Last month, a 1.7 mile section of the WB&A Trail opened, bringing the separate parts in Anne Arundel and Prince George’s County as close to one another as they’ve ever been. A few more additions to the trail would mean an uninterrupted bike route from DC to Baltimore.
The WB&A trail runs from Odenton to Lanham, with a gap at the Patuxent River. There are plans to bridge the river, extend it south to Washington and north to BWI and then onward to Baltimore, which would create a full trail between DC and Baltimore.
When the WB&A was first built, it was a state of the art, electric commuter railroad that ran on three lines connecting Washington, Baltimore, Annapolis and the B&O railroad at Annapolis junction. It operated from 1908 until 1935. Work on the WB&A trail began almost 20 years ago, when the bulk of the Prince George’s section from Glen Dale to Bowie was constructed, and planning dates back to the early 1990s.
During the seven years after that first section opened, the trail was extended to the banks of the Patuxent River on the Prince George’s side and 5.5 miles of the Anne Arundel section of the trail was built across the town of Odenton.
Work stalled after that, though, leaving a one-mile gap between the two sections of the trail.
The trail is expanding, but there’s still a gap to bridge
In recent years, hope for connecting the trails has been rekindled. Anne Arundel and Prince George’s counties have resolved the issue about how to close the gap, deciding to go with a detour that was the subject of a lot of debate. While this isn’t ideal for trail users, and plans to build on the right-of-way make it worse, it does mean the stalled project is moving forward.
To that effect, this year Prince Geroge’s County completed the WB&A Trail Spur, which extends the trail west along the old Race Track Railroad Spur. And last month, Anne Arundel County built the 1.7 mile trail extension. This brought both trails across the river from one another, albeit nearly a mile from where the train used to cross the river.
The newest section of the WB&A Trail along Conway Road in Anne Arundel County. Photo by John Ausema.
The next step is to build a bridge across the Patuxent River. Using a $560,000 state grant, the two counties plan to begin the design phase later this year on a bridge near the location of an old road crossing that disappeared sometime prior to 1945. Once the new bridge is there, the WB&A Trail, as officially planned, will be complete.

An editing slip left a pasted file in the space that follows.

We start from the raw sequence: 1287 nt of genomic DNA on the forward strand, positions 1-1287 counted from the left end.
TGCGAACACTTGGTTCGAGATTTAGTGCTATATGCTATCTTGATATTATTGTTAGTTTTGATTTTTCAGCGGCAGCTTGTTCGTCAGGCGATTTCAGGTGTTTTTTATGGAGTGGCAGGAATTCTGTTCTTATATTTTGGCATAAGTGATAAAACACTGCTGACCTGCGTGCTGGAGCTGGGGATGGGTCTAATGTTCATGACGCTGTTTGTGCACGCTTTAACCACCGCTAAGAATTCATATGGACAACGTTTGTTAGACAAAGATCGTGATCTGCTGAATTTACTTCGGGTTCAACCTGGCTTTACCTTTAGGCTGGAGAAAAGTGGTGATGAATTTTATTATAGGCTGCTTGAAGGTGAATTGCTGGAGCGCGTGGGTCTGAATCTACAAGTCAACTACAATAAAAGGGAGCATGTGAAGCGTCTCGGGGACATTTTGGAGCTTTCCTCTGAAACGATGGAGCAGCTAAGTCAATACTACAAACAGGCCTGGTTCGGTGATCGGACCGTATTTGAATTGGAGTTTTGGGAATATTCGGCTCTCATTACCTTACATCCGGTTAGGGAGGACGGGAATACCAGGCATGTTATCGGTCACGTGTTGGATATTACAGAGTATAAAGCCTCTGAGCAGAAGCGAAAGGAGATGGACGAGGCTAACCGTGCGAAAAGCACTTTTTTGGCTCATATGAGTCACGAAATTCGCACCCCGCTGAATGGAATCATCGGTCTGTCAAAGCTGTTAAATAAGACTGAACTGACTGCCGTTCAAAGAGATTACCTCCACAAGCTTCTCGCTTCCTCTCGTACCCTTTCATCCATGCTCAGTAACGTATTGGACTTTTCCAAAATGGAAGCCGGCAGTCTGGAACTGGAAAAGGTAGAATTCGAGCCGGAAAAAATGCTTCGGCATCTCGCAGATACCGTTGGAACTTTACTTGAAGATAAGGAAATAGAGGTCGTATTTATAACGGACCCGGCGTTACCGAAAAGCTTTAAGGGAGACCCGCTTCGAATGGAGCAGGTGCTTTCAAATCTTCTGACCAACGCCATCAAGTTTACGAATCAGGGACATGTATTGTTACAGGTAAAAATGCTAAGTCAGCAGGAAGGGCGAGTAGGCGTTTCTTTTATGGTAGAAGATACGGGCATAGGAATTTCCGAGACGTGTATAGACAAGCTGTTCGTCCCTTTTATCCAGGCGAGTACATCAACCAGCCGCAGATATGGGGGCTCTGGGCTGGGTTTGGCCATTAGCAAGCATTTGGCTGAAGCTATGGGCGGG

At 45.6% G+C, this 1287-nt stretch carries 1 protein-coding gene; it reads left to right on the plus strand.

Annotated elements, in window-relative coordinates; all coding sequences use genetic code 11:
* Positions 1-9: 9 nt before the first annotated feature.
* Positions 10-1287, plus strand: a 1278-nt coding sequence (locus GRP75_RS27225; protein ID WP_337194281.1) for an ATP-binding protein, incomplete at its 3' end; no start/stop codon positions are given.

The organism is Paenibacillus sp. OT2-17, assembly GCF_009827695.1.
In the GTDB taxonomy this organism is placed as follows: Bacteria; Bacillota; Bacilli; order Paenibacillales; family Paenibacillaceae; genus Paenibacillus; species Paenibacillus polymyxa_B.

South to Washington, DC
The recently drafted Prince George’s County Trails Plan proposes dozens of connections to the WB&A and extensions, most notably extending the trail south along MD-704 all the way to DC’s Marvin Gaye Trail and to the Anacostia Tributary Trails via US-50.
Though these routes differ from the ones proposed by WABA in 2015 and fleshed out in 2016, the general idea remains the same, connect the WB&A to Washington, DC and the Anacostia.
North to the BWI Trail
Subsequent plans to the original 1990’s master plans for the WB&A, South Shore and West County (what the WB&A in Anne Arundel was called at the time it was planned) trails have taken the opportunity to expand and tie into it.
The 1995 West County Trail Master Plan included a sidepath along WB&A Road from the north end of the current trail all the way to the BWI Trail — the loop trail that completely encircles BWI airport. The 2002 Severn Small Area Plan included this same trail, built in four phases. Unfortunately, this trail extension is not included in the county’s 2013 Master Plan.
Severn Small Area Plan bicycle and pedestrian map, showing the WB&A trail in red running north-south.
The BWI Connector Trail
In addition to the connection to Washington, the bridge across the Patuxent and the connection to the BWI trail, finally realizing the dream of a Washington to Baltimore bicycle greenway would require one other trail: the BWI Connector (formerly the Light Rail Trail).
This trail would extend the existing Light Rail Trail, which currently runs from the BWI Trail to Maple Avenue in Linthicum Heights, 2.4 miles north to connect it to either Baltimore’s Middle Branch or Gwynn Falls Trails. Such a connection was one of the top priority projects in Maryland Trails: A Greener Way To Go, the state’s 2009 statewide trail vision.
It was also one of five recommendations for a hiker-biker trail network in the 2003 BWI/Linthicum Small Area Plan and was a public recommendation in the Baltimore region’s Maximize2040 surface transportation plan, though it’s not mentioned in the plan itself.
A complete Washington-Baltimore Greenway could end up looking something like to this:
Four separate projects, all in different stages of planning and development, would have to come together to make this vision happen. But the small section opened last month in Anne Arundel County brings it slightly closer to fruition.